Atomic Dielectric Resonance (ADR) is a patented investigative technique (Stove, 2005) which involves the measurement and interpretation of resonant energy responses of natural or synthetic materials to the interaction of pulsed electromagnetic radio-waves from materials which permit the applied energy to pass through the material. The resonant energy response can be measured in terms of energy, frequency and phase relationships. The precision with which the process can be measured helps define the unique interactive atomic or molecular response behaviour of any specific material, according to the energy bandwidth used. ADR is measurable on a very wide range of hierarchical scales both in time and space. Time scales may range from seconds to femtoseconds, and spatial scales from metres to nanometres. The technology has been applied to help mining and petroleum companies in their search for subsurface natural resources, some of which are described in this contribution.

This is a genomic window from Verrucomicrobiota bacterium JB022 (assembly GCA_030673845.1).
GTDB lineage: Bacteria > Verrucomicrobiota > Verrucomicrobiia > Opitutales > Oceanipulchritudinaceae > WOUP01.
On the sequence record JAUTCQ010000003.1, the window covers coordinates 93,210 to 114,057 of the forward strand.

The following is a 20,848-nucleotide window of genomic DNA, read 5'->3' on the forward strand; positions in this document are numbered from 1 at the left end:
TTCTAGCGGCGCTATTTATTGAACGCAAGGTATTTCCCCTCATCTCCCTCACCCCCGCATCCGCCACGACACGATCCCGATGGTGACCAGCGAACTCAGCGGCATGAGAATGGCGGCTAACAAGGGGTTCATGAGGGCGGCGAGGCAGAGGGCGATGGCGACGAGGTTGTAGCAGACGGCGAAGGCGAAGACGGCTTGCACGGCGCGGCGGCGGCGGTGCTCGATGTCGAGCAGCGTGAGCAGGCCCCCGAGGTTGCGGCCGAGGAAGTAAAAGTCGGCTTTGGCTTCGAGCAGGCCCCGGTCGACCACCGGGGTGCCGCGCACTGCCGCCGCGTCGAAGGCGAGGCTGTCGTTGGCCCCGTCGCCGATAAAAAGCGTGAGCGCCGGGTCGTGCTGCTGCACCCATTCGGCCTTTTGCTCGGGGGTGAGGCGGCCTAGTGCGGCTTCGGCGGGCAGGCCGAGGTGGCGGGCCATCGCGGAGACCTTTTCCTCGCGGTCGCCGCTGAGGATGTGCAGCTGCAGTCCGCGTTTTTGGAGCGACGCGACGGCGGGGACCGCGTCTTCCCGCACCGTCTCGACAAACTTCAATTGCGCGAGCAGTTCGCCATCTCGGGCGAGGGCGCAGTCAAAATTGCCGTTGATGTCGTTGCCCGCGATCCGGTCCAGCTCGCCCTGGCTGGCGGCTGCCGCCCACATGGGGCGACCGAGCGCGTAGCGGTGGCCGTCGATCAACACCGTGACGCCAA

The body of the paper describes in greater detail the technology, field experiments and results to date for Chevron. Results from onshore geothermal heat exploration at a number of sites in New Zealand are also presented.
Key words: Electromagnetics, dielectric, radiowaves, Enhanced Oil Recovery, geothermal
Ground penetrating radar (GPR) is a mature technology with applications in many areas; see for example (Daniels, 2004) for an overview. Almost all applications are restricted to imaging the subsurface up to a rather shallow depth, because of large losses of the signal when propagating through materials with free ions, which results in conductive losses determined by the soil conductivity. However in environments where these losses are low the depth penetration of GPR increases dramatically, allowing imaging up to depths of several kilometres, for example through the polar ice on Mars (Jordan et al., 2009) and Antarctica (Berthelier et al., 2005). Adrok has developed a radar based imaging technology under the name Atomic Dielectric Resonance (ADR) with the express purpose of extending the depth range of conventional GPR surveys, in addition to introducing other novel methods such as spectroscopy.